Tanzanian woman dies from mysterious illness, triggers curiosity in medical world

Kidney disease
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The World Health Organisation (WHO) has dispatched a team to Tanzania to investigate "rumours" linked with the death of a woman, who died early this month due to an unknown illness.

The organization has reached out to the Tanzania's Ministry of Health for further details. The ministry also offered its support in addressing the case as a matter of "urgency", WHO said in a statement, highlighting its commitment to work with respective national health authorities.

WHO would inform its member states of the outcome of the investigation in relation to the death of the woman, through its International Health Regulations focal points.

The woman, who died in Dar es Salaam on September 8 and being investigated by the WHO, probably did not have Ebola, and showed symptoms common to several diseases, including dengue and malaria, both endemic in East Africa, a spokesman for the US Centers for Disease Control and Prevention said.

There is an increased vigilance across the region because of an Ebola outbreak in the Democratic Republic of Congo, said Justin Williams, the director for communication and policy at the Nairobi office of the CDC.

He said such symptoms were also present in Ebola, but there was no indication the woman had travelled to an affected region or contacted an infected person in recent past.

The Ebola outbreak in Congo, the world's second-largest in history, has infected nearly 3,000 people, killing two-third patients, since August last year.

According to the Centers for Disease Control and Prevention website, the Infectious Diseases Pathology Branch (IDPB) is the primary unit within CDC which conducts laboratory studies and investigations of diseases of unknown cause or origin.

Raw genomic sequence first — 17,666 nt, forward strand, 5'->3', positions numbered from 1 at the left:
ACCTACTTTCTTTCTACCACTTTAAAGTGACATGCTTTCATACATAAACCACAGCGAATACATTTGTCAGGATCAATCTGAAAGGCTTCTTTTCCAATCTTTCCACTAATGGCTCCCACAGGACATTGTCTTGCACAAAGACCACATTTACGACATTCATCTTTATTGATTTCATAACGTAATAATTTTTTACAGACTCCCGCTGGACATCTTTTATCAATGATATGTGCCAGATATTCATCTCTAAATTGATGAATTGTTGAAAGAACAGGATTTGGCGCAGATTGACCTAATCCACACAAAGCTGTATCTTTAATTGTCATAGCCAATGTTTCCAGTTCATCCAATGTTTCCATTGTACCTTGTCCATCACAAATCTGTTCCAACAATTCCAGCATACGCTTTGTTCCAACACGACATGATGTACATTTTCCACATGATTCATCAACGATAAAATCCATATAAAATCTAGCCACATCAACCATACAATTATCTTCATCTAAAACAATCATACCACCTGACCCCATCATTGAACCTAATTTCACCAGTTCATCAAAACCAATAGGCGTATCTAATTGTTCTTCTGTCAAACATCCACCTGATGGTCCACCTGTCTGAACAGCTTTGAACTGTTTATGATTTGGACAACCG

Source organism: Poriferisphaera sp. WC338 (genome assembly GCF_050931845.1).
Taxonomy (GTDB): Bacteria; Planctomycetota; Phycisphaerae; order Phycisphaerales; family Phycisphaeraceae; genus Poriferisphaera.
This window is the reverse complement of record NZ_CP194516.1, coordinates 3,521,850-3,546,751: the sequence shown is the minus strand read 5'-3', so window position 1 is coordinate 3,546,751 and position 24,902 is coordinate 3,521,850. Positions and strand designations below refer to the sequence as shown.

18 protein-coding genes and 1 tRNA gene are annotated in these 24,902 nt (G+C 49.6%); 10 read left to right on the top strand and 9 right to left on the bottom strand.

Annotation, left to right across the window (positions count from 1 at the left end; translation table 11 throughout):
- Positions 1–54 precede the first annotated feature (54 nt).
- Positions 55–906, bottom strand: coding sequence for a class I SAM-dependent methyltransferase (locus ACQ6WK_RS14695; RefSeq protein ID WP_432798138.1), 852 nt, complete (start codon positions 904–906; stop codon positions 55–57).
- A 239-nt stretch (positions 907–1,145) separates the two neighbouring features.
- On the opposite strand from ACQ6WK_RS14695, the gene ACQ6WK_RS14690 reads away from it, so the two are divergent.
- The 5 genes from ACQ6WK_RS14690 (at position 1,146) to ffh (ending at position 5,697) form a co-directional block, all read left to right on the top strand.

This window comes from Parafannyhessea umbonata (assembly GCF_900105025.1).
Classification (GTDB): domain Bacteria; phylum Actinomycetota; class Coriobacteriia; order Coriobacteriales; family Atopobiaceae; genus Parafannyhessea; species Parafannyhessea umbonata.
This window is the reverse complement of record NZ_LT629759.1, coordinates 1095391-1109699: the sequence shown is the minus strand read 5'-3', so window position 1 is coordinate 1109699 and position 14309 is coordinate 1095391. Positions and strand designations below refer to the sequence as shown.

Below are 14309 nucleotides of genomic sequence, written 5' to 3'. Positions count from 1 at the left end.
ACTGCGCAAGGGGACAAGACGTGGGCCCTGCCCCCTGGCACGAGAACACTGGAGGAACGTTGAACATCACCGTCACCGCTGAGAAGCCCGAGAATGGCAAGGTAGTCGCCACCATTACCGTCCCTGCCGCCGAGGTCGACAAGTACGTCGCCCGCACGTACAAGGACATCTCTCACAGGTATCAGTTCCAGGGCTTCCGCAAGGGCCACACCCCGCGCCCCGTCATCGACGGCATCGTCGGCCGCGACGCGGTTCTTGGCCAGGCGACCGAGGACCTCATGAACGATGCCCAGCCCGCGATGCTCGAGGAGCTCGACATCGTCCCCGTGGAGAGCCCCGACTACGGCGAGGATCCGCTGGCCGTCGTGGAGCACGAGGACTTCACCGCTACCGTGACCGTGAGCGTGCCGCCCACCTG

The branch also works to identify new or emerging pathogens, the website mentioned, adding that cases from across the world are sent to the IDPB every year which are investigated mainly in three areas -- diagnosis, outbreak surveillance, and understanding pathogens (cause and process) -- to fully understand a disease so that it can be controlled, treated and prevented.

Many diseases, including Pathogenesis of pandemic influenza A (H1N1), severe acute respiratory syndrome (SARS), outbreak of enterovirus 71 in Taiwan, Toxic shock syndrome (TSS), Legionnaire's disease, Acquired Immuno Deficiency Syndrome (AIDS), hantavirus pulmonary syndrome (HPS), West Nile Virus Encephalitis, and their causing agents have been identified by the IDPB.

Many of these diseases, including AIDS, Alzheimer's disease, dementia, Avian flu, Pica (an urgency to eat non-food substances such as dirt, glue, paper, clay), schizophrenia, Creutzfeldt-Jakob Disease, Chronic fatigue syndrome, and Morgellons disease (sensations of creepy-crawlers beneath the skin), still continue to remain mysterious as scientists are yet to identify causes and treatments for them.